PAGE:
What We Do

Advocacy

Humanism Ireland campaigns

Stand Up for Freedom

The Humanist Association of Ireland passionately believes that a modern Ireland must be a secular or religiously neutral state. We actively work to achieve this goal. Have a look at some of our recent Advocacy work:

Ownership of National Maternity Hospital

We wrote to the Minister for Health, Stephen Donnelly, in May 2021, outlining our concern about the ownership structure for the new National Maternity Hospital. It appears that the Government is considering gifting the new National Maternity Hospital, to be built with hundreds of millions of taxpayers’ money, to a private company established by the religious Sisters of Charity.

Judges Swearing a Religious Oath

We made a submission to the Minister for Justice, Heather Humphreys, on the General Scheme of the Judicial Appointments Commission. In advocating for the rights of the non-religious, we outlined our belief that the current requirement for Judges being constitutionally obliged to swear a religious oath is a barrier for non-religious citizens.

New RSE Programme for Catholic Schools

We issued a statement in April deploring the new syllabus on Relationships and Sexuality Education that was launched for Catholic schools.

HAI Publish Guide to School Admissions

The HAI published a Q&A guide for parents/guardians raising children of no faith outlining their rights when admitting their child to their local school. For many years in Ireland, parents have faced the so-called ‘baptism barrier’ when seeking a school place for their children. The introduction of the Education (Admission to Schools) Act 2018 aims to address various issues of inequality around the admissions process to schools, including religious background. In essence, the Act removes the ‘baptism barrier’ faced by so many parents to date.

The Act requires all schools to have an Admissions Policy in place and these policies will apply for admissions for the 2021/2022 school year onwards. While the removal of the ‘baptism barrier’ is a welcome move to secure the rights of children of all faiths and none to a fair education, the HAI supports the view that teaching in state-funded schools should encourage critical thinking, be objective and pluralistic. Education should encourage learning in all forms but mostly it should be inclusive and should develop a respect for learning, for each other and for difference.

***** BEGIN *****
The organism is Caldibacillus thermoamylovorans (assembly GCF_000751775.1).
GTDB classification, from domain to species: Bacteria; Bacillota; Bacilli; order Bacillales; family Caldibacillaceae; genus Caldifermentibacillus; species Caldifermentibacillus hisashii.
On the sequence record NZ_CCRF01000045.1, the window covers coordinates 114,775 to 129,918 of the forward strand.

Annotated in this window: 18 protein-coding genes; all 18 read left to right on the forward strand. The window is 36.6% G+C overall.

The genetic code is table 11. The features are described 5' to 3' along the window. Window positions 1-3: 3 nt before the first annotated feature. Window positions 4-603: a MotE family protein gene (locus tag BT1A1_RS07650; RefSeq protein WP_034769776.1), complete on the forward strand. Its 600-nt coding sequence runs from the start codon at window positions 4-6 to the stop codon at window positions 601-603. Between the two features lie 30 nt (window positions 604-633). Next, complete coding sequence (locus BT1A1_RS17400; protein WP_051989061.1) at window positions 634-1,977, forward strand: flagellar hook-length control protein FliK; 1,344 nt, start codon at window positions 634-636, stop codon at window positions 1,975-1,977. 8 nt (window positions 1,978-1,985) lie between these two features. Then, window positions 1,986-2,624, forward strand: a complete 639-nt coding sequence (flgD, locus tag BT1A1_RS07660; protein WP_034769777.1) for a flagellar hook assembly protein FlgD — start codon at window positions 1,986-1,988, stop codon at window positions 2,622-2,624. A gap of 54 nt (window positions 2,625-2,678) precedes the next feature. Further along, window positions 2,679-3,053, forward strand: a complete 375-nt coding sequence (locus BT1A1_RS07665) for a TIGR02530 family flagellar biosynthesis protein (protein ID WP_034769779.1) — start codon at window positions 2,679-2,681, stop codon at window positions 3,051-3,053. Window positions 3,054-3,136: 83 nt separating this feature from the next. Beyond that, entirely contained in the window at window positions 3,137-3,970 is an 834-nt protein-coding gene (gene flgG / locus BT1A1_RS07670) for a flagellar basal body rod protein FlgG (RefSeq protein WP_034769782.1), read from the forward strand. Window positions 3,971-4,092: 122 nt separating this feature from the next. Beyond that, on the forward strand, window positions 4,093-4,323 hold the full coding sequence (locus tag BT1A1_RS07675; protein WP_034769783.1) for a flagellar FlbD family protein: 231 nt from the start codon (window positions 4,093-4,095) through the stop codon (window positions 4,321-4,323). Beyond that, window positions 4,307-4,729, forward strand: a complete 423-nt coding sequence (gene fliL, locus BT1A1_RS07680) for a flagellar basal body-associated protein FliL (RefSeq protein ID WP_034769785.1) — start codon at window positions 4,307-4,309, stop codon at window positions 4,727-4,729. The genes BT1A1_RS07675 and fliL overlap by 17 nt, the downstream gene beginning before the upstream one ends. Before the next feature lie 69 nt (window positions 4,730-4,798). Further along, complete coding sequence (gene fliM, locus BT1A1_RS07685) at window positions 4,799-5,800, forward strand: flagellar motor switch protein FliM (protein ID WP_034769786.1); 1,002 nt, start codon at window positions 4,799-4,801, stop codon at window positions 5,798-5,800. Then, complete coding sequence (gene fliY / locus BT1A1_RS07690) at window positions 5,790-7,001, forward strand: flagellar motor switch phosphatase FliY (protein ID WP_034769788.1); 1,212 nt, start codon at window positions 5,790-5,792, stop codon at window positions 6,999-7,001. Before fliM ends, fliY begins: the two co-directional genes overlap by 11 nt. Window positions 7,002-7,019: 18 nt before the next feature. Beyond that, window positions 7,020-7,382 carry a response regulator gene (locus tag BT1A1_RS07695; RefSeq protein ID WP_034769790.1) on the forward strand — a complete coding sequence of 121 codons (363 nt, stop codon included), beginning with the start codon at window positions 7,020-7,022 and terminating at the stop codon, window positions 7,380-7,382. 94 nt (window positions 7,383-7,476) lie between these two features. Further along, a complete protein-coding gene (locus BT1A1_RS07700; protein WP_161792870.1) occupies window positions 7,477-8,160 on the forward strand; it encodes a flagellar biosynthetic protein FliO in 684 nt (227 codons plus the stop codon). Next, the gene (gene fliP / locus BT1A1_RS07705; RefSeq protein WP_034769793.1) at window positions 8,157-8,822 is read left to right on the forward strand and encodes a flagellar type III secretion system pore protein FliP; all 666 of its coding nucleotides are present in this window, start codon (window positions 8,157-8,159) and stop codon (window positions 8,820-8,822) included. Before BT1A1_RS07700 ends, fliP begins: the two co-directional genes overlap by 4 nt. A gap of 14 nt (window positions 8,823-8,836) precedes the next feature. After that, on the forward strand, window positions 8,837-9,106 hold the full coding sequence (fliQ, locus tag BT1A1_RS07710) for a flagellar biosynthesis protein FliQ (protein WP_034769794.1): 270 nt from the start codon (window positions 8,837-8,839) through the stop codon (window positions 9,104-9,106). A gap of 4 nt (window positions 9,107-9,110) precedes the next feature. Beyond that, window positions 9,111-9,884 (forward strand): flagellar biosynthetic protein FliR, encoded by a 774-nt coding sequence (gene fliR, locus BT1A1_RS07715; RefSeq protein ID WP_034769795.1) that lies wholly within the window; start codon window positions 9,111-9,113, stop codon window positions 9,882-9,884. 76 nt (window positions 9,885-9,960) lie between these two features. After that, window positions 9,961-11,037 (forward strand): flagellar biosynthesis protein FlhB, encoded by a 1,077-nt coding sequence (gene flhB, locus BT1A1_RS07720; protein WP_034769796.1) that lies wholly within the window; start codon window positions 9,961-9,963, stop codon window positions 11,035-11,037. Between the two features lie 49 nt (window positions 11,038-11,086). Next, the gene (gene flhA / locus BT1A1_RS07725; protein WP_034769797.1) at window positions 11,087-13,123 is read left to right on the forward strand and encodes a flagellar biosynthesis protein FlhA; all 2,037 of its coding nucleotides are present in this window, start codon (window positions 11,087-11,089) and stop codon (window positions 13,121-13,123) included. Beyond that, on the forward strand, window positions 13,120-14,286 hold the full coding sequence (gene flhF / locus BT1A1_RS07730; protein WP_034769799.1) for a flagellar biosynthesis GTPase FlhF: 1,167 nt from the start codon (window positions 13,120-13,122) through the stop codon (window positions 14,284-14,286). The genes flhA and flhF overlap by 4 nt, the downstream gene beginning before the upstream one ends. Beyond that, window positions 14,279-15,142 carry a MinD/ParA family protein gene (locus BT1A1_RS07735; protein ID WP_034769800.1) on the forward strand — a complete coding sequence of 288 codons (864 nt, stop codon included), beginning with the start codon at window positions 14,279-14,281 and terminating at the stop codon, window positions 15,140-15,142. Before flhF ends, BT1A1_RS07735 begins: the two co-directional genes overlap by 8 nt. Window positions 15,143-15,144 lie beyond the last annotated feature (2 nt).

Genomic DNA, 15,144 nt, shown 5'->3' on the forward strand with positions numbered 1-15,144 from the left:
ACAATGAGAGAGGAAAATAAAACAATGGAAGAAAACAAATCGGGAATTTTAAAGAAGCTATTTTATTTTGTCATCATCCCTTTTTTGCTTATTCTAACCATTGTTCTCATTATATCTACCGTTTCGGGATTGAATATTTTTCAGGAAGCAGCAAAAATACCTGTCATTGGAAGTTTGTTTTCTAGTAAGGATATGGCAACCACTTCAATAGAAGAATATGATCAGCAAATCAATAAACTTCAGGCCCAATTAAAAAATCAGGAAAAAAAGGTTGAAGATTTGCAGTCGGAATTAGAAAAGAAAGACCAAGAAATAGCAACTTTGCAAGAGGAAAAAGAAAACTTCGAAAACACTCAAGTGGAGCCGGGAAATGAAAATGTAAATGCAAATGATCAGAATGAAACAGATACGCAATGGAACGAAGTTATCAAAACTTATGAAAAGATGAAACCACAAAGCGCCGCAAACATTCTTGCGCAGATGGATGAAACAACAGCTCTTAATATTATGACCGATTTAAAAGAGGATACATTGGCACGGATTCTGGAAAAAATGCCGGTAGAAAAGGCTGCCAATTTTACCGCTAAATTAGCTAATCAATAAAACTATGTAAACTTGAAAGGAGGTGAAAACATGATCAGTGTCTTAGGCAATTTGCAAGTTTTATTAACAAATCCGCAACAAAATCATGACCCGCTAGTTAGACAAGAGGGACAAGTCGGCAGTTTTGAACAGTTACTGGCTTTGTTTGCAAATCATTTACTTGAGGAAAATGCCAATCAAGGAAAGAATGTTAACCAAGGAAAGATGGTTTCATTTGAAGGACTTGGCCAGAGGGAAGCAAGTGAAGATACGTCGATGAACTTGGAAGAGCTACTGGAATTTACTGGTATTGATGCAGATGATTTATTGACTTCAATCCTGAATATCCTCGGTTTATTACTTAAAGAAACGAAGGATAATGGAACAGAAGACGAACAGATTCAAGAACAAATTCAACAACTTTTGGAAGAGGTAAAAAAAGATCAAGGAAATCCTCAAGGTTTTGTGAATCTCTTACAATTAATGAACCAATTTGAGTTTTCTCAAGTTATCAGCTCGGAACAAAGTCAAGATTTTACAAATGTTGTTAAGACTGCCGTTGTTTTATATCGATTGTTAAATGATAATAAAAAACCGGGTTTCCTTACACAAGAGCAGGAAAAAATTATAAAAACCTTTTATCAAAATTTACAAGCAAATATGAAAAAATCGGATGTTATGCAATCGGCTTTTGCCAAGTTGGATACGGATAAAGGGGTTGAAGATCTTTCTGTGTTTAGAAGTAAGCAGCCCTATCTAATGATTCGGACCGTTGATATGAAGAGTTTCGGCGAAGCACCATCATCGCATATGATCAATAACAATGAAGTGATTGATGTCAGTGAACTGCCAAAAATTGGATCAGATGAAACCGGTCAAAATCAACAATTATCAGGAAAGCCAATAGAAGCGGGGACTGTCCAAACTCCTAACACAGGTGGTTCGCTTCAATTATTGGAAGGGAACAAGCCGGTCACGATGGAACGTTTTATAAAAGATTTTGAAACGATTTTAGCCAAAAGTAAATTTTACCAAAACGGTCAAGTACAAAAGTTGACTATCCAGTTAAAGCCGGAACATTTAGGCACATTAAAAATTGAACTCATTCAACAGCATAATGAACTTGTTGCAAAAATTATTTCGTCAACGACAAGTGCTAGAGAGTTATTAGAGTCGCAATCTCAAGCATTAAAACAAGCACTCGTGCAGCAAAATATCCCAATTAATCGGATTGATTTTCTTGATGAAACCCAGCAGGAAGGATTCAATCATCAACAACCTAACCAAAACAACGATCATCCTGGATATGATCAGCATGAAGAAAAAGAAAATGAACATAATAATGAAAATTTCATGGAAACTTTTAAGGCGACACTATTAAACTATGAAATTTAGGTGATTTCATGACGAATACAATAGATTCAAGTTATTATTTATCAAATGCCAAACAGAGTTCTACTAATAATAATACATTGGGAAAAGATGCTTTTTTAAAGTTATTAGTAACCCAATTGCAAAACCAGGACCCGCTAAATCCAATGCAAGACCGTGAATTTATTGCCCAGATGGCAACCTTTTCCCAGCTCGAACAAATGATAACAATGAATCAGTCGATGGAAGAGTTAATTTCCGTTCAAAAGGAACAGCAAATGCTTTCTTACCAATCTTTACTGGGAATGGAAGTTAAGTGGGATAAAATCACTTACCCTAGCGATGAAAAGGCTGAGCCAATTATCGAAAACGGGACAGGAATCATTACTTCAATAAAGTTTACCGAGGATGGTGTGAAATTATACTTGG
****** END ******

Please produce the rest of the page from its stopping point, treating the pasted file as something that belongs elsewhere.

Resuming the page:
Mother and Baby Homes Report

We issued a statement on the Mother and Baby Homes report, condemning the appalling abuse suffered by women and children at the hands of religious institutions.

Universal Periodic Review of Ireland

We made a submission to the Human Rights Council, Third Universal Periodic Review of Ireland, (2021), where we set out our recommendations for the improvements of the human rights of the non-religious in Ireland.

In recent years

..... we have supported so many campaigns and act as advocates wherever we are needed, including:

State institutions should not biased towards any particular belief group. Our advocacy for causes like this is built upon three core beliefs when it comes to our relationship with the state:

  • Differences of belief or philosophy should be fully and equitably respected in policy and accommodated in practice by public authorities
  • The constitution, laws and practices of the state reflect a secular approach and are non-biased
  • As we enter the third decade of this century we embrace the fact that Ireland is becoming a much more ethnically, culturally and philosophically diverse society. That’s why the state, which serves us all, must respect diversity without any religious bias in our constitution, laws and practices.

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